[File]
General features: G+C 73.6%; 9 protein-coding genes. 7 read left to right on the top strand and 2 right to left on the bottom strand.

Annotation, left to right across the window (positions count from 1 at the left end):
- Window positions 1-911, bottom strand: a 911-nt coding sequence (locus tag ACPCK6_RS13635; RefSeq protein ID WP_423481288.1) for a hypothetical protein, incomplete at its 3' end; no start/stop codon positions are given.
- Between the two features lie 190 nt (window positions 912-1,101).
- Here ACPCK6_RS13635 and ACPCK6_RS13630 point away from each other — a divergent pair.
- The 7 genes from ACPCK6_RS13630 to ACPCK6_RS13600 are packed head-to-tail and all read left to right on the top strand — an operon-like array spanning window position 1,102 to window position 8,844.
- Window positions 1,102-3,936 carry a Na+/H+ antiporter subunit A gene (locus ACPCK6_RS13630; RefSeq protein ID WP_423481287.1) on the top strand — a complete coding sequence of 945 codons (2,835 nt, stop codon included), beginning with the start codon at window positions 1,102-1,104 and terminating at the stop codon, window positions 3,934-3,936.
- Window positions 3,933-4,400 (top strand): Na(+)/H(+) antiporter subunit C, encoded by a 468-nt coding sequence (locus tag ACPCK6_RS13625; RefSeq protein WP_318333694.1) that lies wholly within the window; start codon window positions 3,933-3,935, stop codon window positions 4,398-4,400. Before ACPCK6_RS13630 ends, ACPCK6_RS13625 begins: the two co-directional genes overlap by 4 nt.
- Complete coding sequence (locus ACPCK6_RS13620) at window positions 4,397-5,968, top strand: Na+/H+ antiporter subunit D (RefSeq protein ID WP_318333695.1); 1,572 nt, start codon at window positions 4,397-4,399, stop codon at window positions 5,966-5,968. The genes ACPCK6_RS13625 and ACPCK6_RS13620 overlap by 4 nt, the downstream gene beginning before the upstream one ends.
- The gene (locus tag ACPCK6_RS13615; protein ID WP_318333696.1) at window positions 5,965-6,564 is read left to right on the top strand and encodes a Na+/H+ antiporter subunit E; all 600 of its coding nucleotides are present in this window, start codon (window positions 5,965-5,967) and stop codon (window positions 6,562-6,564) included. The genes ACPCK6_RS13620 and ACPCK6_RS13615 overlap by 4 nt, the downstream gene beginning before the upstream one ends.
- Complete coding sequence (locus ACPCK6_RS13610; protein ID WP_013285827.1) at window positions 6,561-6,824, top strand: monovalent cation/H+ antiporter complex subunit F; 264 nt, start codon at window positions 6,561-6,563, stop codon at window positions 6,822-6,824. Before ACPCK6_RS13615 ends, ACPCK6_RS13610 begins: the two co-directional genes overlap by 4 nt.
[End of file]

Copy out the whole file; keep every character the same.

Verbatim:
General features: G+C 73.6%; 9 protein-coding genes. 7 read left to right on the top strand and 2 right to left on the bottom strand.

Annotation, left to right across the window (positions count from 1 at the left end):
- Window positions 1-911, bottom strand: a 911-nt coding sequence (locus tag ACPCK6_RS13635; RefSeq protein ID WP_423481288.1) for a hypothetical protein, incomplete at its 3' end; no start/stop codon positions are given.
- Between the two features lie 190 nt (window positions 912-1,101).
- Here ACPCK6_RS13635 and ACPCK6_RS13630 point away from each other — a divergent pair.
- The 7 genes from ACPCK6_RS13630 to ACPCK6_RS13600 are packed head-to-tail and all read left to right on the top strand — an operon-like array spanning window position 1,102 to window position 8,844.
- Window positions 1,102-3,936 carry a Na+/H+ antiporter subunit A gene (locus ACPCK6_RS13630; RefSeq protein ID WP_423481287.1) on the top strand — a complete coding sequence of 945 codons (2,835 nt, stop codon included), beginning with the start codon at window positions 1,102-1,104 and terminating at the stop codon, window positions 3,934-3,936.
- Window positions 3,933-4,400 (top strand): Na(+)/H(+) antiporter subunit C, encoded by a 468-nt coding sequence (locus tag ACPCK6_RS13625; RefSeq protein WP_318333694.1) that lies wholly within the window; start codon window positions 3,933-3,935, stop codon window positions 4,398-4,400. Before ACPCK6_RS13630 ends, ACPCK6_RS13625 begins: the two co-directional genes overlap by 4 nt.
- Complete coding sequence (locus ACPCK6_RS13620) at window positions 4,397-5,968, top strand: Na+/H+ antiporter subunit D (RefSeq protein ID WP_318333695.1); 1,572 nt, start codon at window positions 4,397-4,399, stop codon at window positions 5,966-5,968. The genes ACPCK6_RS13625 and ACPCK6_RS13620 overlap by 4 nt, the downstream gene beginning before the upstream one ends.
- The gene (locus tag ACPCK6_RS13615; protein ID WP_318333696.1) at window positions 5,965-6,564 is read left to right on the top strand and encodes a Na+/H+ antiporter subunit E; all 600 of its coding nucleotides are present in this window, start codon (window positions 5,965-5,967) and stop codon (window positions 6,562-6,564) included. The genes ACPCK6_RS13620 and ACPCK6_RS13615 overlap by 4 nt, the downstream gene beginning before the upstream one ends.
- Complete coding sequence (locus ACPCK6_RS13610; protein ID WP_013285827.1) at window positions 6,561-6,824, top strand: monovalent cation/H+ antiporter complex subunit F; 264 nt, start codon at window positions 6,561-6,563, stop codon at window positions 6,822-6,824. Before ACPCK6_RS13615 ends, ACPCK6_RS13610 begins: the two co-directional genes overlap by 4 nt.